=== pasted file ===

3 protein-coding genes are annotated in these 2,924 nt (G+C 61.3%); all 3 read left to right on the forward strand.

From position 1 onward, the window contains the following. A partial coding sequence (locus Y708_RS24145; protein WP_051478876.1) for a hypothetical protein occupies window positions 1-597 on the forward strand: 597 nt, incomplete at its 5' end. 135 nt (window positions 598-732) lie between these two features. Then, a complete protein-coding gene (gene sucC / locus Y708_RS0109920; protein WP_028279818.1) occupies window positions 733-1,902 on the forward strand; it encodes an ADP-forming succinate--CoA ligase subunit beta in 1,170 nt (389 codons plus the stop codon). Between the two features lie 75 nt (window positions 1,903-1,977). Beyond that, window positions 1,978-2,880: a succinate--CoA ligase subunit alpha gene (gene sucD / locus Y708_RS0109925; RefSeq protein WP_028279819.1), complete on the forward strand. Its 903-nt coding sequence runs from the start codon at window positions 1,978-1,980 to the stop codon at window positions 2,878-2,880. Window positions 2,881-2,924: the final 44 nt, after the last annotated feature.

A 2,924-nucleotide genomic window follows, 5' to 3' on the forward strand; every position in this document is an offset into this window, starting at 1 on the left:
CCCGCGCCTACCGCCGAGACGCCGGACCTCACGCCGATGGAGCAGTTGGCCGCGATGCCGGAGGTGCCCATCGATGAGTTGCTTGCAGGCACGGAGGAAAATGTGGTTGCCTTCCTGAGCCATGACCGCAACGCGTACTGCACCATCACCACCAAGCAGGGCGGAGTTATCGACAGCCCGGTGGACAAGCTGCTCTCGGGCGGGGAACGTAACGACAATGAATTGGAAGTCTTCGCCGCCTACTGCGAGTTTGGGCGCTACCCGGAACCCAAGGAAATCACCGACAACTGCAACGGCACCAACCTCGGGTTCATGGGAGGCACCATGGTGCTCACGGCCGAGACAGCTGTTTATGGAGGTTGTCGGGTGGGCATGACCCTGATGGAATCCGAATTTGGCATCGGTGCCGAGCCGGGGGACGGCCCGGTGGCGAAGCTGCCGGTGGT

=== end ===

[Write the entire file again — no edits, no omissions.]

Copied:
3 protein-coding genes are annotated in these 2,924 nt (G+C 61.3%); all 3 read left to right on the forward strand.

From position 1 onward, the window contains the following. A partial coding sequence (locus Y708_RS24145; protein WP_051478876.1) for a hypothetical protein occupies window positions 1-597 on the forward strand: 597 nt, incomplete at its 5' end. 135 nt (window positions 598-732) lie between these two features. Then, a complete protein-coding gene (gene sucC / locus Y708_RS0109920; protein WP_028279818.1) occupies window positions 733-1,902 on the forward strand; it encodes an ADP-forming succinate--CoA ligase subunit beta in 1,170 nt (389 codons plus the stop codon). Between the two features lie 75 nt (window positions 1,903-1,977). Beyond that, window positions 1,978-2,880: a succinate--CoA ligase subunit alpha gene (gene sucD / locus Y708_RS0109925; RefSeq protein WP_028279819.1), complete on the forward strand. Its 903-nt coding sequence runs from the start codon at window positions 1,978-1,980 to the stop codon at window positions 2,878-2,880. Window positions 2,881-2,924: the final 44 nt, after the last annotated feature.

A 2,924-nucleotide genomic window follows, 5' to 3' on the forward strand; every position in this document is an offset into this window, starting at 1 on the left:
CCCGCGCCTACCGCCGAGACGCCGGACCTCACGCCGATGGAGCAGTTGGCCGCGATGCCGGAGGTGCCCATCGATGAGTTGCTTGCAGGCACGGAGGAAAATGTGGTTGCCTTCCTGAGCCATGACCGCAACGCGTACTGCACCATCACCACCAAGCAGGGCGGAGTTATCGACAGCCCGGTGGACAAGCTGCTCTCGGGCGGGGAACGTAACGACAATGAATTGGAAGTCTTCGCCGCCTACTGCGAGTTTGGGCGCTACCCGGAACCCAAGGAAATCACCGACAACTGCAACGGCACCAACCTCGGGTTCATGGGAGGCACCATGGTGCTCACGGCCGAGACAGCTGTTTATGGAGGTTGTCGGGTGGGCATGACCCTGATGGAATCCGAATTTGGCATCGGTGCCGAGCCGGGGGACGGCCCGGTGGCGAAGCTGCCGGTGGT